We have lost sight of the key lesson of all politics, which is that origins of political order are either insupportable, mysterious, or both. To know everything about the US Supreme court, the Georgia Supreme Court, the Butts County Superior Court, the Georgia Pardons Board, prosecutors and protesters, is to still know nothing about why the state should ever have a monopoloy on the unpunished use of lethal violence.
after Mark Kingwell.
Unfortunately, it’s easy for all this higher-order meme-talk to fall into self-parody or self-indulgence. The Internet acts as a fertile new breeding ground for ideas, a huge throbbing brain that hastens the process of memetic infection — usually for ill, or at least for banality. The memetic warriors of my own acquaintance—media critics and culture jammers and techno-anarchists of various kinds—spend an awful lot of time writing elaborate e-mails but not much time actually changing the world.
Confidence in memes, though laudable, cannot be squared with global cultural software that is more and more in favor of profit-taking, resource delpetion, and blithe acceptance of yawning gaps between a prosperous few and an impoverished many. Spreading new memes is harder than it seems, because the other aspects of materialism, like who collects the profits in a consumer economy, are much harder to change than a dance move.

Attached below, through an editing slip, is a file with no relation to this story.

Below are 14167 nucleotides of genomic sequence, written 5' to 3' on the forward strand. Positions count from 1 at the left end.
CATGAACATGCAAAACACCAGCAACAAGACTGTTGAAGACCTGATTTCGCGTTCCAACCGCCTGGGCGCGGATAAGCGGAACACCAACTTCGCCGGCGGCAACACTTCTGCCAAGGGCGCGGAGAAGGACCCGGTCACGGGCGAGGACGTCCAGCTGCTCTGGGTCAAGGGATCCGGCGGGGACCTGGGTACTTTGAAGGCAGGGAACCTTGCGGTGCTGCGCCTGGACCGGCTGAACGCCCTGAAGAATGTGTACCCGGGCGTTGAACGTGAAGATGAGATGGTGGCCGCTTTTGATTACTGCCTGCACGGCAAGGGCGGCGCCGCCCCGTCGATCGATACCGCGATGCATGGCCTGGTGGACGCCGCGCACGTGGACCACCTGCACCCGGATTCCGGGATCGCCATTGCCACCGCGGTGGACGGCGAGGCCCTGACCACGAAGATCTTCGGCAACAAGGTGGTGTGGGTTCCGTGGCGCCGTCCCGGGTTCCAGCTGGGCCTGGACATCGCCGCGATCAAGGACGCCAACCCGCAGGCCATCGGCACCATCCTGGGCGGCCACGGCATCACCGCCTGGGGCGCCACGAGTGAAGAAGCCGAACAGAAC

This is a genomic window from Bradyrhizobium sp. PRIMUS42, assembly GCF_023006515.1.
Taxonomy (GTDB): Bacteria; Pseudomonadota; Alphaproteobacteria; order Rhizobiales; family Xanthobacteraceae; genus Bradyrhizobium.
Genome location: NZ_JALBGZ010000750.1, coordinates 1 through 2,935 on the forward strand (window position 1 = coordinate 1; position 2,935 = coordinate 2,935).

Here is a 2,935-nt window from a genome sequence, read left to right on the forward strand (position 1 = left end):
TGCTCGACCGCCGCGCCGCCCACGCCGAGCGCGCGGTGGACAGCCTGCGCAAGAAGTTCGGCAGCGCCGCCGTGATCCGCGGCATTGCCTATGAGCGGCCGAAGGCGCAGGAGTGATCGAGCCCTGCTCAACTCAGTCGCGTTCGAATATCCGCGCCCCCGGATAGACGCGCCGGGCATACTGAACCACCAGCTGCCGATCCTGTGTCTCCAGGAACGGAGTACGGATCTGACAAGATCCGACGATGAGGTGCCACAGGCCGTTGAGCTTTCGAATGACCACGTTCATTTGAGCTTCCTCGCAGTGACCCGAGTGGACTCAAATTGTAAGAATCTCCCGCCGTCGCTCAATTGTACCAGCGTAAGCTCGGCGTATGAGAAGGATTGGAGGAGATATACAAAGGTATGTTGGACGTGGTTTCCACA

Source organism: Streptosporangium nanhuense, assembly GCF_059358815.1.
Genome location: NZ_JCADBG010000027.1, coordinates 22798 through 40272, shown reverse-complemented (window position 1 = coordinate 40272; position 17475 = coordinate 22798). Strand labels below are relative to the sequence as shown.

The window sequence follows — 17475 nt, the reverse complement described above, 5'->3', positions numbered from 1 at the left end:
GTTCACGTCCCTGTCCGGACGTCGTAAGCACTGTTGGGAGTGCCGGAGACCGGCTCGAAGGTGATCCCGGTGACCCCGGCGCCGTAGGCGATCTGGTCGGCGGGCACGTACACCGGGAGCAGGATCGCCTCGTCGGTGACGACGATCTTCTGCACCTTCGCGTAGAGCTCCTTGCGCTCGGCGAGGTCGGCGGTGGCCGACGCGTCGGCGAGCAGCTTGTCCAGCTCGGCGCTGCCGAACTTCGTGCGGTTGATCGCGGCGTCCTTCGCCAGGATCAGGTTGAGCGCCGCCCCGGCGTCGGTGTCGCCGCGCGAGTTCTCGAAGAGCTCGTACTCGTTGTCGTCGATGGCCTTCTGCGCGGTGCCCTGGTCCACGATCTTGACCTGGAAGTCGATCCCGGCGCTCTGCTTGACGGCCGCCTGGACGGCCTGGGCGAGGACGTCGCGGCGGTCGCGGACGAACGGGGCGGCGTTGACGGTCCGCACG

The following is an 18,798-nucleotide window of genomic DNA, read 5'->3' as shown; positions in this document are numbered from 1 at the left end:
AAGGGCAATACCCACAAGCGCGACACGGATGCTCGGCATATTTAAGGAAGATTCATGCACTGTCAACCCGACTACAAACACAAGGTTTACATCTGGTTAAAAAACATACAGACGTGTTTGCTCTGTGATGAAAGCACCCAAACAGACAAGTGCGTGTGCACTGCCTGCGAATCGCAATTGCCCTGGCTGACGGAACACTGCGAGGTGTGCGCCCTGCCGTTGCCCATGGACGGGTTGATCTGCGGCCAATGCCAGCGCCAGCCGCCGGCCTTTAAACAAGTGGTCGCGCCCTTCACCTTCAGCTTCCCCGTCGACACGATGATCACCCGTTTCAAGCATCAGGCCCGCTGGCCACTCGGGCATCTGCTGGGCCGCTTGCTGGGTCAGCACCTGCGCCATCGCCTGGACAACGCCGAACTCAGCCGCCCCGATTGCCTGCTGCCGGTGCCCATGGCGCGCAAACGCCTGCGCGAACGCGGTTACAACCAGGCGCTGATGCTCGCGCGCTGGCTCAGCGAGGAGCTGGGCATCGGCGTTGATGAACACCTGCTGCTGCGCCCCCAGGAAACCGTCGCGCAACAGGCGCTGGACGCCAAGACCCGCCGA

Mark Kingwell (in 1999) for Harper’s, review of Cultural Software, J.M. Balkin
"Consciousness is like the light trapped in the greenhouse of language."
— Mark Kingwell
The self as we experience it is like the graphic user interface developed by those proto-Macintosh visionaries at Xerox’s Palo Alto Research Center, a comforting and simplistic piece of make-believe that presents a friendly visage, the familiar illusion of the desktop, masking the intricacies of machine code buzzing away below, all those marching zeros and ones. The conscious self is no more the whole organism than the interface is the whole computational system.
Mark Kingwell (1999)
Suppose for a moment that there are three clear stages of capitalism, defined minimally as the dominance of markets by money.
The third stage, postmodern capitalism (for lack of a better label), is with us still. We witness both the cultivation and the manufacture of desire—and the wild proliferation of it. The market engine is still producing consumption, but now it is consumption of the self in the form of the consumer. We’re no longer interested in stuff, or even in the satisfaction that stuff promises; now we chase a certain idea of ourselves, as cool or fashionable or self-actualized. Thus the arrival of what we ought to call erotic capital, the most spectral form. I, with all my carefully constructed preferences for Pink shirts or Lululemon sweats, become the most desirable consumer product in the economy of taste. To paraphrase Slavoj Zižek, the superego is no longer a form of restraining conscience—Don’t do that!—but instead expresses the imperative of smarmy waiters everywhere: Enjoy! Consumption is both intimate and relentless: brand-conscious consumers cannibalize themselves, feeding on their jumble of layered identities.
Exemplary fiction: David Foster Wallace’s Infinite Jest.